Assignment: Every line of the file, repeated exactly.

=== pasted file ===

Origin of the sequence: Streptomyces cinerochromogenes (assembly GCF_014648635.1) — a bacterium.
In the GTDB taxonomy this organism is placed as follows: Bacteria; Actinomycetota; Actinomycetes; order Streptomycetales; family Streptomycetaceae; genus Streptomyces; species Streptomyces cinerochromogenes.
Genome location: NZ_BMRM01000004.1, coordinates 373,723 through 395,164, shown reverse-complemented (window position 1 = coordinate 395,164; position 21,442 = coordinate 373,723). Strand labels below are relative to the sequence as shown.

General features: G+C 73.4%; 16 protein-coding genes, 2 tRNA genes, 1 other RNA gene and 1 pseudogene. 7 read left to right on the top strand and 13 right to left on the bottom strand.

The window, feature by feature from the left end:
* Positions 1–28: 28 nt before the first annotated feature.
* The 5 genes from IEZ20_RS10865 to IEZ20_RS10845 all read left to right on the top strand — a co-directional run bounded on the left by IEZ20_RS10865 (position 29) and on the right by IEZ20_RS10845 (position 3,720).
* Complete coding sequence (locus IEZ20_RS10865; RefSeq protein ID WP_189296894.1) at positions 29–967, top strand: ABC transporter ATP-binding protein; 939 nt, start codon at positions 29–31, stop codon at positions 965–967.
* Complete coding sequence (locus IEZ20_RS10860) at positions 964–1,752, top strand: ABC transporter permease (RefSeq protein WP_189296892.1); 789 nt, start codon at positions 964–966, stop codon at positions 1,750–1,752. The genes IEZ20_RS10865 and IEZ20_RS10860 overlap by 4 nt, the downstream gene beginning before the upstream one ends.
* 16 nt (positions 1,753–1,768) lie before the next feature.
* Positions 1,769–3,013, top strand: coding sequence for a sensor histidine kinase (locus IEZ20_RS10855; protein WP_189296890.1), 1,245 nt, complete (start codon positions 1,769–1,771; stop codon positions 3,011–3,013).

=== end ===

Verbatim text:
Origin of the sequence: Streptomyces cinerochromogenes (assembly GCF_014648635.1) — a bacterium.
In the GTDB taxonomy this organism is placed as follows: Bacteria; Actinomycetota; Actinomycetes; order Streptomycetales; family Streptomycetaceae; genus Streptomyces; species Streptomyces cinerochromogenes.
Genome location: NZ_BMRM01000004.1, coordinates 373,723 through 395,164, shown reverse-complemented (window position 1 = coordinate 395,164; position 21,442 = coordinate 373,723). Strand labels below are relative to the sequence as shown.

General features: G+C 73.4%; 16 protein-coding genes, 2 tRNA genes, 1 other RNA gene and 1 pseudogene. 7 read left to right on the top strand and 13 right to left on the bottom strand.

The window, feature by feature from the left end:
* Positions 1–28: 28 nt before the first annotated feature.
* The 5 genes from IEZ20_RS10865 to IEZ20_RS10845 all read left to right on the top strand — a co-directional run bounded on the left by IEZ20_RS10865 (position 29) and on the right by IEZ20_RS10845 (position 3,720).
* Complete coding sequence (locus IEZ20_RS10865; RefSeq protein ID WP_189296894.1) at positions 29–967, top strand: ABC transporter ATP-binding protein; 939 nt, start codon at positions 29–31, stop codon at positions 965–967.
* Complete coding sequence (locus IEZ20_RS10860) at positions 964–1,752, top strand: ABC transporter permease (RefSeq protein WP_189296892.1); 789 nt, start codon at positions 964–966, stop codon at positions 1,750–1,752. The genes IEZ20_RS10865 and IEZ20_RS10860 overlap by 4 nt, the downstream gene beginning before the upstream one ends.
* 16 nt (positions 1,753–1,768) lie before the next feature.
* Positions 1,769–3,013, top strand: coding sequence for a sensor histidine kinase (locus IEZ20_RS10855; protein WP_189296890.1), 1,245 nt, complete (start codon positions 1,769–1,771; stop codon positions 3,011–3,013).